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Reporting progress on NTDs amenable to mass treatment in the African Union.

Africa league table

Over one third of people affected by neglected tropical diseases (NTDs) live in Africa. These diseases have a profound effect on people’s lives; they cause immeasurable suffering, prevent adults from being able to work, and children from being able to go to school.

The league table below shows current country rankings, and the map below shows the change in country ranking over the past five years.

It is striking to note that the richest countries are the poorest when it comes to fighting NTDs. Sub-Saharan Africa countries with modest or low gross domestic products (GDPs) like Chad, Burkina Faso, and Burundi are outperforming wealthier nations in the fight against neglected tropical diseases (NTDs).

What is the Africa NTD league table

The league table uses the NTD index scores and ranks countries in a league table. The purpose of the league table is to demonstrate year on year progress across countries and the 5 diseases. It also acts as an advocacy tool to celebrate and encourage countries with their NTD efforts. However, it should be noted that the index is still a number and cannot reveal all the complexities of a national NTD programme, such as delayed arrival of medicines requiring postponement of MDA etc. Therefore, some care should be taken in making comparisons between countries and within countries over time.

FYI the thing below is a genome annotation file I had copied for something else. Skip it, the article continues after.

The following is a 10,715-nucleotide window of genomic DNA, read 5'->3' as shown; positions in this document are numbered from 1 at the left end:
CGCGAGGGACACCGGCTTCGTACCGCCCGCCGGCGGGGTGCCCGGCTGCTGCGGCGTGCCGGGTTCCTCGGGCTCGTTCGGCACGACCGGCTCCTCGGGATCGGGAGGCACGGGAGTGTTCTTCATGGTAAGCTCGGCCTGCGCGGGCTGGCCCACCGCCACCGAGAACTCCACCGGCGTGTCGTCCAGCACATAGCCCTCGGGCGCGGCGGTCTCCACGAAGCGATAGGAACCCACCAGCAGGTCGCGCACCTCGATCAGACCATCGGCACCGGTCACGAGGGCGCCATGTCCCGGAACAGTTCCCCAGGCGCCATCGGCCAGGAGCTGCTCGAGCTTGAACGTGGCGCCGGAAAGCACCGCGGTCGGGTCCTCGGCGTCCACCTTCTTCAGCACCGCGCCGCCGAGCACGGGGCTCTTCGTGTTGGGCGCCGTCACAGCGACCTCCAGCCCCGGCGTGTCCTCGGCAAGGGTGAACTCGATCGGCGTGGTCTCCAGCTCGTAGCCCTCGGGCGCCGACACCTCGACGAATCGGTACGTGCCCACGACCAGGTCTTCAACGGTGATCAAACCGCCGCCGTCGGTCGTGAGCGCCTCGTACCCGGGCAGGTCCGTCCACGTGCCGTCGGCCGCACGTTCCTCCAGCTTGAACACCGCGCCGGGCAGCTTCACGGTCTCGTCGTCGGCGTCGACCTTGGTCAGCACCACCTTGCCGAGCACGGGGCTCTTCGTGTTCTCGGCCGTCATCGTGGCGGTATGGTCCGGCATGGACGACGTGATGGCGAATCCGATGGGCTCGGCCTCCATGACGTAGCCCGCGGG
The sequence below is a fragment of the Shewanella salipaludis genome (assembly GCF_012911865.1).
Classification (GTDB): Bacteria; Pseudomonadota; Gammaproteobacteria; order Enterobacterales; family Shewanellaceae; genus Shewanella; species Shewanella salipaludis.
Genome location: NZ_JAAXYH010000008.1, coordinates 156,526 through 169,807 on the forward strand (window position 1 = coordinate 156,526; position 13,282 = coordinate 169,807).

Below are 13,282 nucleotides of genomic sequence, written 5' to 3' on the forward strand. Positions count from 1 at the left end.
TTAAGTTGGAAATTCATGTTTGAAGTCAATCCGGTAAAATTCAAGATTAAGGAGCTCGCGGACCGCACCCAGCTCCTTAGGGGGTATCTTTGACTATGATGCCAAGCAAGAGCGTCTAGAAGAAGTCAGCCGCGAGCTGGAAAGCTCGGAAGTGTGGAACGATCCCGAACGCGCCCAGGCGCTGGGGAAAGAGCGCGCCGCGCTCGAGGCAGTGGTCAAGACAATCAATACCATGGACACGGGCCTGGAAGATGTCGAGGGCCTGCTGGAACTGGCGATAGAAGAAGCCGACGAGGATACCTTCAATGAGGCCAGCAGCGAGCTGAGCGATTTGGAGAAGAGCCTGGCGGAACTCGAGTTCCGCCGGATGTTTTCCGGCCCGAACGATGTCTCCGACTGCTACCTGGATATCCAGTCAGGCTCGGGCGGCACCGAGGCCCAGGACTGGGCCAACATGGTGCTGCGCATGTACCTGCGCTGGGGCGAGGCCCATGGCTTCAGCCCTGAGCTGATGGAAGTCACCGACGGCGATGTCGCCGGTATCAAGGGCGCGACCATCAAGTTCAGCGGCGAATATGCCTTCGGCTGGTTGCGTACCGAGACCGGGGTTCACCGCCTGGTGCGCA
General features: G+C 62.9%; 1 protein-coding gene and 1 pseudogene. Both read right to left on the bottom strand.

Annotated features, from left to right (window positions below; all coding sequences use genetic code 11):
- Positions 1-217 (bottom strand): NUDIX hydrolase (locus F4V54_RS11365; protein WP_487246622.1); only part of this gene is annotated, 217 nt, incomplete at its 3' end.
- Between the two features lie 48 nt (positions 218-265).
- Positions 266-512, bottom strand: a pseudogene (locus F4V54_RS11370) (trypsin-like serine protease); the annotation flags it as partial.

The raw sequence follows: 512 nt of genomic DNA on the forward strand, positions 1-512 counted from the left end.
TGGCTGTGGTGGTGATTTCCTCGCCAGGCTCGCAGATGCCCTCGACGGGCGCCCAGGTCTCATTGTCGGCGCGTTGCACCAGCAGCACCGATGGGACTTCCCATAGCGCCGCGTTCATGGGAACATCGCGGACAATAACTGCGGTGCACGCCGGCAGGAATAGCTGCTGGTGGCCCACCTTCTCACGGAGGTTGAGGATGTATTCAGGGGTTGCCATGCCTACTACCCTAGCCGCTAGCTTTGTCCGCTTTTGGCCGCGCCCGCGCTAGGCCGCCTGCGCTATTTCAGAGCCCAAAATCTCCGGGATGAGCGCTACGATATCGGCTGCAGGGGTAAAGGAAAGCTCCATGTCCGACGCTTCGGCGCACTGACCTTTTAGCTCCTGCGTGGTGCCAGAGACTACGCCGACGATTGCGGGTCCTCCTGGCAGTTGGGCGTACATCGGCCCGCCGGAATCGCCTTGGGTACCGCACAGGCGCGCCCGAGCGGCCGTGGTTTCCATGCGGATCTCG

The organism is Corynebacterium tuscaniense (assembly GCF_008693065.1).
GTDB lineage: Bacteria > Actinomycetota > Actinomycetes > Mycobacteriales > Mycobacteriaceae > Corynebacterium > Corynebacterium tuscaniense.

2021 league table

The league table below shows current country rankings, and the map below shows the change in country ranking over the past five years.

How is the NTD Coverage index calculated and where does the data come from?

The NTD coverage index has been developed by the World Health Organization (WHO). It uses an average (geometric mean) of the national coverage percentage for the 5 Preventative Chemotherapy NTDs (Bilharzia, elephantiasis (lymphatic filariasis) intestinal worms, river blindness, trachoma) coverage data that that is routinely reported by individual countries to WHO.

Why use the geometric mean to determine the average coverage?

The geometric mean is a common method used to measure a country’s average progress across multiple elements. For example it is used for the UN's Human Development Index. Compared to an arithmetic mean, the geometric mean is better suited for this kind of index. It prevents high coverage of one disease from compensating for very low coverage of other diseases. The WHO’s methodology for calculating the index includes making some manual adjustments to the coverage percentages, for example a country that has prepared a dossier for elimination will have a coverage of 0% but this is ‘upgraded’ to 100%.

What do the index scores and colour coding mean?

Indicators on the Scorecard are ranked based on a traffic light system developed by WHO for the average coverage. Green (coverage more than 75%) indicates that a country target is on track; yellow (coverage between 25-75%) indicates that progress has been made but more effort is required; and red (coverage below 25%) indicates that target is not on track.